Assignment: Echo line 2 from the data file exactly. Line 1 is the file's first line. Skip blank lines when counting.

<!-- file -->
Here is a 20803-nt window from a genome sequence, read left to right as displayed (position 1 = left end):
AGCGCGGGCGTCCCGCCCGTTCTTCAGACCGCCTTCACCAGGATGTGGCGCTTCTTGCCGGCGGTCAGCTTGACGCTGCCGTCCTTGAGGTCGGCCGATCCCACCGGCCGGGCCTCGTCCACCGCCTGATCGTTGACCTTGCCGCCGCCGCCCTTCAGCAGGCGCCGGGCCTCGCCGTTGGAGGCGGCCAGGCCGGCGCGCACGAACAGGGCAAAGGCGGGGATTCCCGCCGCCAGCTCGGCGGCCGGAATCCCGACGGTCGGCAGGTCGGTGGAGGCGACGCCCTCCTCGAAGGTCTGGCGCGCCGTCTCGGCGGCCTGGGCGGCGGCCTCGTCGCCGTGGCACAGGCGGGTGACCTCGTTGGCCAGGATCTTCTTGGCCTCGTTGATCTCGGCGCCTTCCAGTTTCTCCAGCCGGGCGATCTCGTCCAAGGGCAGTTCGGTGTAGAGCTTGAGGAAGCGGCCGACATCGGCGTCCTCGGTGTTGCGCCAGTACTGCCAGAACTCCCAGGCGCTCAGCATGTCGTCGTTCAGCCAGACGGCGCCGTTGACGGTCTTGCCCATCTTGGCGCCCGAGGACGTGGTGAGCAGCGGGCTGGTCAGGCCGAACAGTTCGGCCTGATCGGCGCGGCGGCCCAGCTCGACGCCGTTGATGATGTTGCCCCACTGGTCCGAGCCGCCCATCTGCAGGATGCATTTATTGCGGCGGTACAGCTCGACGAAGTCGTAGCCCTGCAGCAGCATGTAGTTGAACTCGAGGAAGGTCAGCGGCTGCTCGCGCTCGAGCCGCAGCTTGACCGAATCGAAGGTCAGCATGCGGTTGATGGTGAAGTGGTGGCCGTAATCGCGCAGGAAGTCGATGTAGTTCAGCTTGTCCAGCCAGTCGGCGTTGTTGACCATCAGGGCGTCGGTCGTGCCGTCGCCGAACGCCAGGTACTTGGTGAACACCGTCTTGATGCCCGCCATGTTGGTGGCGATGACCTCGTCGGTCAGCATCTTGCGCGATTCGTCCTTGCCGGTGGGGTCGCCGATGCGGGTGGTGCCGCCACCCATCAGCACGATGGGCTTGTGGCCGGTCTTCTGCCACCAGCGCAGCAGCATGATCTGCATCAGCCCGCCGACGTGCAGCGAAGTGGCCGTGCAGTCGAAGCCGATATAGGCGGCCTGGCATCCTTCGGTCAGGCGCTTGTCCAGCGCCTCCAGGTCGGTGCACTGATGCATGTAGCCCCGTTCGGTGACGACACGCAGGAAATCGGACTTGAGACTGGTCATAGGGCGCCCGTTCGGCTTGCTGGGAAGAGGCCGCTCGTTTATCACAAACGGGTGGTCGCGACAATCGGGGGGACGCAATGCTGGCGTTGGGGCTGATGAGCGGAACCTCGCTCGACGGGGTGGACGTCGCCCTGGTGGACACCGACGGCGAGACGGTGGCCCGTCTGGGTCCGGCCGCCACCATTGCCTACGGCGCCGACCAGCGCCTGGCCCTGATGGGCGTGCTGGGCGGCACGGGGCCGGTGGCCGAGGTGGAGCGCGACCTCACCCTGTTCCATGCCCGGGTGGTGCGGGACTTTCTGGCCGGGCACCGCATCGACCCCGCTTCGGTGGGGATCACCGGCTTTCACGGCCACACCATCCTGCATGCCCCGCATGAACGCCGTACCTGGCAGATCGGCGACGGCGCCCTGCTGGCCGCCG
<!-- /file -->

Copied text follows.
AGCGCGGGCGTCCCGCCCGTTCTTCAGACCGCCTTCACCAGGATGTGGCGCTTCTTGCCGGCGGTCAGCTTGACGCTGCCGTCCTTGAGGTCGGCCGATCCCACCGGCCGGGCCTCGTCCACCGCCTGATCGTTGACCTTGCCGCCGCCGCCCTTCAGCAGGCGCCGGGCCTCGCCGTTGGAGGCGGCCAGGCCGGCGCGCACGAACAGGGCAAAGGCGGGGATTCCCGCCGCCAGCTCGGCGGCCGGAATCCCGACGGTCGGCAGGTCGGTGGAGGCGACGCCCTCCTCGAAGGTCTGGCGCGCCGTCTCGGCGGCCTGGGCGGCGGCCTCGTCGCCGTGGCACAGGCGGGTGACCTCGTTGGCCAGGATCTTCTTGGCCTCGTTGATCTCGGCGCCTTCCAGTTTCTCCAGCCGGGCGATCTCGTCCAAGGGCAGTTCGGTGTAGAGCTTGAGGAAGCGGCCGACATCGGCGTCCTCGGTGTTGCGCCAGTACTGCCAGAACTCCCAGGCGCTCAGCATGTCGTCGTTCAGCCAGACGGCGCCGTTGACGGTCTTGCCCATCTTGGCGCCCGAGGACGTGGTGAGCAGCGGGCTGGTCAGGCCGAACAGTTCGGCCTGATCGGCGCGGCGGCCCAGCTCGACGCCGTTGATGATGTTGCCCCACTGGTCCGAGCCGCCCATCTGCAGGATGCATTTATTGCGGCGGTACAGCTCGACGAAGTCGTAGCCCTGCAGCAGCATGTAGTTGAACTCGAGGAAGGTCAGCGGCTGCTCGCGCTCGAGCCGCAGCTTGACCGAATCGAAGGTCAGCATGCGGTTGATGGTGAAGTGGTGGCCGTAATCGCGCAGGAAGTCGATGTAGTTCAGCTTGTCCAGCCAGTCGGCGTTGTTGACCATCAGGGCGTCGGTCGTGCCGTCGCCGAACGCCAGGTACTTGGTGAACACCGTCTTGATGCCCGCCATGTTGGTGGCGATGACCTCGTCGGTCAGCATCTTGCGCGATTCGTCCTTGCCGGTGGGGTCGCCGATGCGGGTGGTGCCGCCACCCATCAGCACGATGGGCTTGTGGCCGGTCTTCTGCCACCAGCGCAGCAGCATGATCTGCATCAGCCCGCCGACGTGCAGCGAAGTGGCCGTGCAGTCGAAGCCGATATAGGCGGCCTGGCATCCTTCGGTCAGGCGCTTGTCCAGCGCCTCCAGGTCGGTGCACTGATGCATGTAGCCCCGTTCGGTGACGACACGCAGGAAATCGGACTTGAGACTGGTCATAGGGCGCCCGTTCGGCTTGCTGGGAAGAGGCCGCTCGTTTATCACAAACGGGTGGTCGCGACAATCGGGGGGACGCAATGCTGGCGTTGGGGCTGATGAGCGGAACCTCGCTCGACGGGGTGGACGTCGCCCTGGTGGACACCGACGGCGAGACGGTGGCCCGTCTGGGTCCGGCCGCCACCATTGCCTACGGCGCCGACCAGCGCCTGGCCCTGATGGGCGTGCTGGGCGGCACGGGGCCGGTGGCCGAGGTGGAGCGCGACCTCACCCTGTTCCATGCCCGGGTGGTGCGGGACTTTCTGGCCGGGCACCGCATCGACCCCGCTTCGGTGGGGATCACCGGCTTTCACGGCCACACCATCCTGCATGCCCCGCATGAACGCCGTACCTGGCAGATCGGCGACGGCGCCCTGCTGGCCGCCG